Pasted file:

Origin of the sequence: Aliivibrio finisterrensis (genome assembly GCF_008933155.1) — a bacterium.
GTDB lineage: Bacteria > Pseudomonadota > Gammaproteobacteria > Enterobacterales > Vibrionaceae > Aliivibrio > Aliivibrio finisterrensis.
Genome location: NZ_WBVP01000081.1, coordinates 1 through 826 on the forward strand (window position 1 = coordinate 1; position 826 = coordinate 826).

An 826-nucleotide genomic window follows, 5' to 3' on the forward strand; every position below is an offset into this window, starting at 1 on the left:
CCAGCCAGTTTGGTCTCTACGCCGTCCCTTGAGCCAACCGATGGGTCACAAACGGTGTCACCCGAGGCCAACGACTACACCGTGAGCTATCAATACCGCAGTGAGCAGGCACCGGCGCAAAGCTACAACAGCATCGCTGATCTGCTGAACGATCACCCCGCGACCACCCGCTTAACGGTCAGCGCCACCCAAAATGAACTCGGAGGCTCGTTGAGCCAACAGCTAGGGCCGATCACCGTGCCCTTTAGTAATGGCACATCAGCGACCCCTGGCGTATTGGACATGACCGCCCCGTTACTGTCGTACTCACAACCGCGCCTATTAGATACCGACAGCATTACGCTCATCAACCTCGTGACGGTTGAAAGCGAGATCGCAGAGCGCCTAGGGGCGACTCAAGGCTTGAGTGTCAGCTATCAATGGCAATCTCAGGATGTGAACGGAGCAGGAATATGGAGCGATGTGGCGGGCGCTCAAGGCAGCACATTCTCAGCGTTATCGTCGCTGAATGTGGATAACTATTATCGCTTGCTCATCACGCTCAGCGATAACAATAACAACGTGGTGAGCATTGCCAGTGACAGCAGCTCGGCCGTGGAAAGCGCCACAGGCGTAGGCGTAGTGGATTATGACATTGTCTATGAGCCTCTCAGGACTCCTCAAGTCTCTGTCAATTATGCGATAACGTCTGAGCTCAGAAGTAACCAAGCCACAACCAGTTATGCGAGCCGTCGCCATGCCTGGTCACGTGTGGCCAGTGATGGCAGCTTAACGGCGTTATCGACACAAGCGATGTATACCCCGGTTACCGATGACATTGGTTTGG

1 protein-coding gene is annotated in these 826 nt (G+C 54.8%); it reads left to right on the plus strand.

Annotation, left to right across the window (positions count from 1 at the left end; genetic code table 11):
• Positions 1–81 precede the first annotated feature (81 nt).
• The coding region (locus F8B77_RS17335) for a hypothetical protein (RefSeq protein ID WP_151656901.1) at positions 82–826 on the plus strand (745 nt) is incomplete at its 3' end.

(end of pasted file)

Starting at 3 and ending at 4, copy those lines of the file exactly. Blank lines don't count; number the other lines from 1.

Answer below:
Genome location: NZ_WBVP01000081.1, coordinates 1 through 826 on the forward strand (window position 1 = coordinate 1; position 826 = coordinate 826).

An 826-nucleotide genomic window follows, 5' to 3' on the forward strand; every position below is an offset into this window, starting at 1 on the left: